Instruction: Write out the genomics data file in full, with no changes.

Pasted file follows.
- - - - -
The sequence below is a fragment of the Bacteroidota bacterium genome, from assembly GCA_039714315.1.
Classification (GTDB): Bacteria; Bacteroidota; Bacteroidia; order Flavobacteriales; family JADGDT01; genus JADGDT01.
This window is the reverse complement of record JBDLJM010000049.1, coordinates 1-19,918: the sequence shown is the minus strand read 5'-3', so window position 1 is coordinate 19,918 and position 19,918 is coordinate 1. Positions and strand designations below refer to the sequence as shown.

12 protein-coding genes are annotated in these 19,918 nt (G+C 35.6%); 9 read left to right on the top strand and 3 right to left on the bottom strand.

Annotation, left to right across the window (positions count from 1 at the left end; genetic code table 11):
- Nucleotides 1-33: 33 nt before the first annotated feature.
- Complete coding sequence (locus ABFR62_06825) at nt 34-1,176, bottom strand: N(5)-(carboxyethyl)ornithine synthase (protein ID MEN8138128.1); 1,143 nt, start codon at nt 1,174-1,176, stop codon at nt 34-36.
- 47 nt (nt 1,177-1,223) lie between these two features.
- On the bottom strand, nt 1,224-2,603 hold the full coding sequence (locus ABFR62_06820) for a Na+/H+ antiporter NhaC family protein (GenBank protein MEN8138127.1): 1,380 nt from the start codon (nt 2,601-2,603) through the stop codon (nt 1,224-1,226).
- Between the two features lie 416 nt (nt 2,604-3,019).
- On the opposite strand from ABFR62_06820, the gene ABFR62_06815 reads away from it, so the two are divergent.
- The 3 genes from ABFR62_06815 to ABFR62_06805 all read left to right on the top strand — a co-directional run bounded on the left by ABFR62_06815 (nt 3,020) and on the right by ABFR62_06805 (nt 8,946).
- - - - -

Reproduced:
The sequence below is a fragment of the Bacteroidota bacterium genome, from assembly GCA_039714315.1.
Classification (GTDB): Bacteria; Bacteroidota; Bacteroidia; order Flavobacteriales; family JADGDT01; genus JADGDT01.
This window is the reverse complement of record JBDLJM010000049.1, coordinates 1-19,918: the sequence shown is the minus strand read 5'-3', so window position 1 is coordinate 19,918 and position 19,918 is coordinate 1. Positions and strand designations below refer to the sequence as shown.

12 protein-coding genes are annotated in these 19,918 nt (G+C 35.6%); 9 read left to right on the top strand and 3 right to left on the bottom strand.

Annotation, left to right across the window (positions count from 1 at the left end; genetic code table 11):
- Nucleotides 1-33: 33 nt before the first annotated feature.
- Complete coding sequence (locus ABFR62_06825) at nt 34-1,176, bottom strand: N(5)-(carboxyethyl)ornithine synthase (protein ID MEN8138128.1); 1,143 nt, start codon at nt 1,174-1,176, stop codon at nt 34-36.
- 47 nt (nt 1,177-1,223) lie between these two features.
- On the bottom strand, nt 1,224-2,603 hold the full coding sequence (locus ABFR62_06820) for a Na+/H+ antiporter NhaC family protein (GenBank protein MEN8138127.1): 1,380 nt from the start codon (nt 2,601-2,603) through the stop codon (nt 1,224-1,226).
- Between the two features lie 416 nt (nt 2,604-3,019).
- On the opposite strand from ABFR62_06820, the gene ABFR62_06815 reads away from it, so the two are divergent.
- The 3 genes from ABFR62_06815 to ABFR62_06805 all read left to right on the top strand — a co-directional run bounded on the left by ABFR62_06815 (nt 3,020) and on the right by ABFR62_06805 (nt 8,946).